We all need good work, a level of control over our work and enough income to live healthily. That means safe working conditions, fair contractual conditions, and stable employment that pays at least the real Living Wage. It’s important, too, that people who are unable to work are not left behind financially.

Everyone needs a certain level of income to afford the basics for a healthy life. The growing use of food banks has highlighted the issue of food insecurity, and lower-income families find it harder to put healthy food on the table.

It’s not surprising that being out of work, in low-paid employment or under-employed, has a significant and long-term negative impact on health and wellbeing. The welfare system also has a big impact, and benefit sanctions can be particularly harmful to people’s health.

Healthy jobs are not just about money, either. They can be about hours: part-time work and zero-hours contracts can be a problem, but so can overwork and work-life balance. And healthy jobs can also be about working culture: feeling valued, being heard and having a workplace free from harassment and discrimination.

Stating the facts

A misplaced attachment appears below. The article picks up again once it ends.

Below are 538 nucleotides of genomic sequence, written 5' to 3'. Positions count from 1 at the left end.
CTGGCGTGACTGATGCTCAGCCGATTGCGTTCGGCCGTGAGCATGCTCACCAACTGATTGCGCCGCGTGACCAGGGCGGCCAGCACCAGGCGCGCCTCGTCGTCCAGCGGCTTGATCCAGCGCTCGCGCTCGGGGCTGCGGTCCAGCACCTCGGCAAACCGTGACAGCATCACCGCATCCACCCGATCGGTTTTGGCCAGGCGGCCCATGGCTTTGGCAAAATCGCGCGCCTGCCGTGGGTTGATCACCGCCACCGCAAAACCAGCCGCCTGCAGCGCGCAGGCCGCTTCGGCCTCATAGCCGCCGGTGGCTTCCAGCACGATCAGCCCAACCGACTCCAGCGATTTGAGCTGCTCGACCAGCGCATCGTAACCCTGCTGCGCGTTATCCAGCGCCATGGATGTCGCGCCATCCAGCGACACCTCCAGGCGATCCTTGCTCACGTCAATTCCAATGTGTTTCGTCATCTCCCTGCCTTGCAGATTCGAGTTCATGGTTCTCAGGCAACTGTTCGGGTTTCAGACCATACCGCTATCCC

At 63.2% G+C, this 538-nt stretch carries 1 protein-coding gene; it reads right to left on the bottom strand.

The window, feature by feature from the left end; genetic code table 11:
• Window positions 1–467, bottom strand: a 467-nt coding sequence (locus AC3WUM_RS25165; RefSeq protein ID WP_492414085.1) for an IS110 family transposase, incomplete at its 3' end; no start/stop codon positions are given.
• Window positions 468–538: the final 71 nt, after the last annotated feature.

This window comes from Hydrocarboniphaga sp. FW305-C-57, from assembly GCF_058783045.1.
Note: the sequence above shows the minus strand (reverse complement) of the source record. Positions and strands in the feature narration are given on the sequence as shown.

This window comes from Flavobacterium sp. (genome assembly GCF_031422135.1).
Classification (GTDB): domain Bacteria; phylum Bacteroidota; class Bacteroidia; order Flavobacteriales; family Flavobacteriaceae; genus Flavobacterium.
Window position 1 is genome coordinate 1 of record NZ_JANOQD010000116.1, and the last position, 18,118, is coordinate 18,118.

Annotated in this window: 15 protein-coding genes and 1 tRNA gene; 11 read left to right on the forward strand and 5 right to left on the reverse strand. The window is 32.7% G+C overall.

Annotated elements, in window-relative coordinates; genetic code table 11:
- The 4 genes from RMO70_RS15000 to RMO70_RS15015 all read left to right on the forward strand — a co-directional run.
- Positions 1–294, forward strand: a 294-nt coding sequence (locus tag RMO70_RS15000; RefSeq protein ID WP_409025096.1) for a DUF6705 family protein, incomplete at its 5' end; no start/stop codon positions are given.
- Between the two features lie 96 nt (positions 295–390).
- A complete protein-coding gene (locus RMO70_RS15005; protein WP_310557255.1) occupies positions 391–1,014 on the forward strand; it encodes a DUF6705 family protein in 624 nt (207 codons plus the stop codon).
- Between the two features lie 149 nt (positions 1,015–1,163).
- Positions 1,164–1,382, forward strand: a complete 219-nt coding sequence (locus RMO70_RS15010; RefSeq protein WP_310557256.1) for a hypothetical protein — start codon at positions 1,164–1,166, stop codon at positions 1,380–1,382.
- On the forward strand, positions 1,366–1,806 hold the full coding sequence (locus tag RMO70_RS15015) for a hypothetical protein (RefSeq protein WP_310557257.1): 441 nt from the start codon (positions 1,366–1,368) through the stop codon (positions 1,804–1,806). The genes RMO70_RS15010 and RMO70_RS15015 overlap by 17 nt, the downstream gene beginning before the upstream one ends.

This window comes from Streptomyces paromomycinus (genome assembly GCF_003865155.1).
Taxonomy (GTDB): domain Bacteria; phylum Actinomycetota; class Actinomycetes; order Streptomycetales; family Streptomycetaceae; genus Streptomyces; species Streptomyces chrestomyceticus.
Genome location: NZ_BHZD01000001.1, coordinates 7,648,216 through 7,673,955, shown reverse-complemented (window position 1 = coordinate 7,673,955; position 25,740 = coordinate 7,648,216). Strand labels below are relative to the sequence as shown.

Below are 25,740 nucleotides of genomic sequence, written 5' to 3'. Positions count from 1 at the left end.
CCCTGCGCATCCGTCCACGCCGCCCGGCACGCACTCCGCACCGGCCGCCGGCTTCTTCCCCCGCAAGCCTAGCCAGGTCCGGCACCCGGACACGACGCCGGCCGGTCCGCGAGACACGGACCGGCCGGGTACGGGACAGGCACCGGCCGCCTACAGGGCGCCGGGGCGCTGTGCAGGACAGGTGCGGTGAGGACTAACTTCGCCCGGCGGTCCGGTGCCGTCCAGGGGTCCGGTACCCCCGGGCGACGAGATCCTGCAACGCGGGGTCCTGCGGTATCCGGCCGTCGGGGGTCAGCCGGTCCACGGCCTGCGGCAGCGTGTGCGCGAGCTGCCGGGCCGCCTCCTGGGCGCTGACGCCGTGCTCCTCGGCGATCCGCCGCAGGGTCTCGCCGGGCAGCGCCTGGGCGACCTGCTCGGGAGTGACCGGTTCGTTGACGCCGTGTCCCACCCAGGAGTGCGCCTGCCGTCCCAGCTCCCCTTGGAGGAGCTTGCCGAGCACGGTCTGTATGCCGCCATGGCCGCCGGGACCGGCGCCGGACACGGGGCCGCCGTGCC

Our work on jobs, income and health

We fund projects that support people to access jobs in their communities. We also prioritise jobs and income in our policy work, working with the Living Wage Foundation and other partners. We are particularly interested in the role that anchor institutions, such as hospitals and universities, can play in providing training and employment in neighbourhoods experiencing disadvantage.

We are calling for the government to invest in local employment support for communities least likely to have access to good work. Support to access and remain in good work requires tailored activities from sources people trust. When this is delivered by and for communities with specific expertise in the needs of the local community, the support is more likely to include the right knowledge and skills.

We support the Living Hours campaign led by Living Wage Foundation. This calls for:

  • at least four weeks’ notice of shifts, with guaranteed payment if shifts are cancelled within this notice period
  • the right to a contract that reflects accurate hours worked
  • a guaranteed minimum of 16 hours work per week, unless the worker requests otherwise.

Read more in our community manifesto for health justice.

The Living Wage means for me that I get to enjoy a better quality of life not just for me but also for my family. I also feel that my employers really value me and the work that I’m doing

Rehana Begum

Centre Manager, Aspire and Succeed, Local Conversation in Lozells

The research on jobs, income and health

Local Action on Health Inequalities: Promoting Good Quality Jobs to Reduce Health Inequalities: report by the UCL Institute of Health Equity for Public Health England, 2021

Relationship between income and health: Research by the Health Foundation on self-rated health, grouped by household income, 2021

Living in poverty was bad for your health long before COVID-19: Research by the Health Foundation, 2020